Best Medication for Post Nasal Drip: Types and More

Postnasal drip can occur due to various conditions. Several medications can treat the underlying cause, and the medications recommended work differently to stop gout.

This article covers the best medications for postnasal drip, including types, dosages, precautions, and possible side effects. It also looks at home remedies, preventions, and when to contact a doctor.

Usually, a person swallows the mucus produced by their body or breathes it in through their nose. However, if someone produces excess mucus, they may feel it leaking down the back of their throat. Doctors call this postnasal drip.

According to the American Academy of Otolaryngology, postnasal drip can develop due to:

Drugs for postnatal drip

Different drug classifications perform different functions that can help with postnatal drip, such as:

  • help dry up mucus
  • decreased mucus production
  • treat the underlying cause of postnasal drip

These drugs also come in different forms, including:

  • pills
  • nasal sprays
  • liquids
  • syrups

According to research from 2019, topical medications, like a nasal spray, allow people to apply a higher concentration of medication directly to the receptor site. This reduces the risk of systemic or body-wide side effects compared to oral medications.

We discuss the best medications for postnasal drip in more detail below.

Antihistamines act on histamine receptors, which often cause typical allergic symptoms, such as excessive mucus production and postnasal drip. A range of antihistamines are available.

Prescription first-generation oral antihistamines include:

  • diphenhydramine (Benadryl), also available over-the-counter (OTC)
  • chlorpheniramine (Chlor-Trimeton), also available over the counter
  • carbinoxamine (Clistine)

Second and third generation antihistamines include:

  • desloratadine (Clarinex)
  • loratadine (Claritin), available over the counter
  • fexofenadine (Allegra), available over the counter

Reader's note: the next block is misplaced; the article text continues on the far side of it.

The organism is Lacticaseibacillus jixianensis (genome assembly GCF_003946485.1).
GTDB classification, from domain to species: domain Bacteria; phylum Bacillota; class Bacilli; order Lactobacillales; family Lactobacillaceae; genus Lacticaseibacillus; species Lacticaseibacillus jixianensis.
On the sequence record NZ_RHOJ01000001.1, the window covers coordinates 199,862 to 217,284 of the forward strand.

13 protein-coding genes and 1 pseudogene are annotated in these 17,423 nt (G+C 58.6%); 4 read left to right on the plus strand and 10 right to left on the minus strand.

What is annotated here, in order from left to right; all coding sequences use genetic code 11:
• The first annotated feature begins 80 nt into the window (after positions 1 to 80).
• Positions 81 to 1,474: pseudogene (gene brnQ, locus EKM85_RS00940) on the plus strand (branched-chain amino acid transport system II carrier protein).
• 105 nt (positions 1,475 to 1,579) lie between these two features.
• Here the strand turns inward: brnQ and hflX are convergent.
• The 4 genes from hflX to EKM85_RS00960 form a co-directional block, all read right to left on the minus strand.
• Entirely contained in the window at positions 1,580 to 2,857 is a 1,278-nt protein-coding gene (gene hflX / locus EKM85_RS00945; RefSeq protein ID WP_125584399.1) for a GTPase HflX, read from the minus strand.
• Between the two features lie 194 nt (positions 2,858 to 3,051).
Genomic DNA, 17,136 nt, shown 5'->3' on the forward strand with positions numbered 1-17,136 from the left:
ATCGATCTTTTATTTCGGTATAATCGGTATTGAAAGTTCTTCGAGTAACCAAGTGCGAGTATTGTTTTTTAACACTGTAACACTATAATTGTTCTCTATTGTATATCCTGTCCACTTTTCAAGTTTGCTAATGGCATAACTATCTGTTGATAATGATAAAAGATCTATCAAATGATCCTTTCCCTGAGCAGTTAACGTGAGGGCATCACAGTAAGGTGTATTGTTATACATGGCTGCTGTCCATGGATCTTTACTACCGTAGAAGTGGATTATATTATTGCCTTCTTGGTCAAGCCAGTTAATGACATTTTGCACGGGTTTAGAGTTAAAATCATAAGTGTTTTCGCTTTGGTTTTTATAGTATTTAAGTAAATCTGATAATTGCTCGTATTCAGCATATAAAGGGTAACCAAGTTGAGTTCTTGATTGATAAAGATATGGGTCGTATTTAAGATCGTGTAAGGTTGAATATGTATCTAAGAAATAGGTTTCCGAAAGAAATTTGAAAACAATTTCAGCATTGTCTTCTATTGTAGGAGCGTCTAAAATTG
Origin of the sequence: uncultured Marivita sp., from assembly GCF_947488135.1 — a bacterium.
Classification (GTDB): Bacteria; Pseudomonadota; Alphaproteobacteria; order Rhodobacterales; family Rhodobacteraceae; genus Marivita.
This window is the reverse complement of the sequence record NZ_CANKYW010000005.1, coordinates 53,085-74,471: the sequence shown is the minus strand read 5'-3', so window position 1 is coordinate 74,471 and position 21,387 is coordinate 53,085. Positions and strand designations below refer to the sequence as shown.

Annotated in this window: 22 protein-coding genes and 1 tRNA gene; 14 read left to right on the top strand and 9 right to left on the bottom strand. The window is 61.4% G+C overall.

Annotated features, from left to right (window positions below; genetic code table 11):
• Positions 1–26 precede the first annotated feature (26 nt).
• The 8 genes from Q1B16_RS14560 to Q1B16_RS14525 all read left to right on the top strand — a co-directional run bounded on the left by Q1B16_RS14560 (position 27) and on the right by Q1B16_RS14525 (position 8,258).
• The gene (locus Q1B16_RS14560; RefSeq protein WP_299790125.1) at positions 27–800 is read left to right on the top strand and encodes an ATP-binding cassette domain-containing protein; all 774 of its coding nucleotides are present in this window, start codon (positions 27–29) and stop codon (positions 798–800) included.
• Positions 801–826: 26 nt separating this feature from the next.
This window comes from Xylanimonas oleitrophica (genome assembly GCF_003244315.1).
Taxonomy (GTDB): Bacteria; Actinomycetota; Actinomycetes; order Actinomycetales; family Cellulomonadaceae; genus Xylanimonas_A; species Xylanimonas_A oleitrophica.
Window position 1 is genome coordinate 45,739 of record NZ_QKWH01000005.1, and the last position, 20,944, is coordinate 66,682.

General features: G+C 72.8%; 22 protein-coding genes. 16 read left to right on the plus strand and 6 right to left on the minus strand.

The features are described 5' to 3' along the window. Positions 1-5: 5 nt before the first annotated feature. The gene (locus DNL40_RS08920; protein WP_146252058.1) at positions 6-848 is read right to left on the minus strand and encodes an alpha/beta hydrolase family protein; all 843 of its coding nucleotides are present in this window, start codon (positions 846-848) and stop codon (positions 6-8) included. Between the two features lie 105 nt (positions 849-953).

• Zyrtec (cetirizine), available over the counter

Dosage

The exact dose depends on the form of the drug.

The typical adult dose of Benadryl is 25 to 50 milligrams (mg) three or four times a day as needed.

Claritin comes as a 10 mg tablet and a liquid (1 mg per millilitre). The usual adult dose is 10 mg once a day.

A person should check the packaging of each medicine and confirm with a doctor whether it is suitable for children.

Precautions

Older or first-generation versions of antihistamines often cause side effects, such as sedation. However, second generation antihistamines are not sedating.

2019 Research found that second-generation antihistamines are safer and work more effectively than first-generation antihistamines.

People should tell their doctor if they are taking any other medications to check if they interact with antihistamines.

Possible side effects

Although second-generation antihistamines are safer than older drugs, side effects can still occur.

Possible side effects of antihistamines include:

People suffering from these side effects should see a doctor for their symptoms.

Decongestants decrease swelling in the nose, which can ease symptoms associated with postnasal drip, such as a runny nose.

Here are some examples of decongestants:

  • Mucinex
  • Soudafed
  • Suphedrine PE

The Food and Drug Administration (FDA) has placed restrictions on pseudoephedrine, active ingredient in many decongestants because people can convert it to methamphetamine. For this reason, pharmacies may keep products containing this ingredient behind the counter.

Dosage

If pseudoephedrine is the active ingredient in a decongestant, the standard dosage for adults is one 60 mg tablet up to four times a day.

The FDA does not recommend that parents or caregivers give children decongestants less than 2 years old. It also states that people should be careful when giving them to children over 2 years old.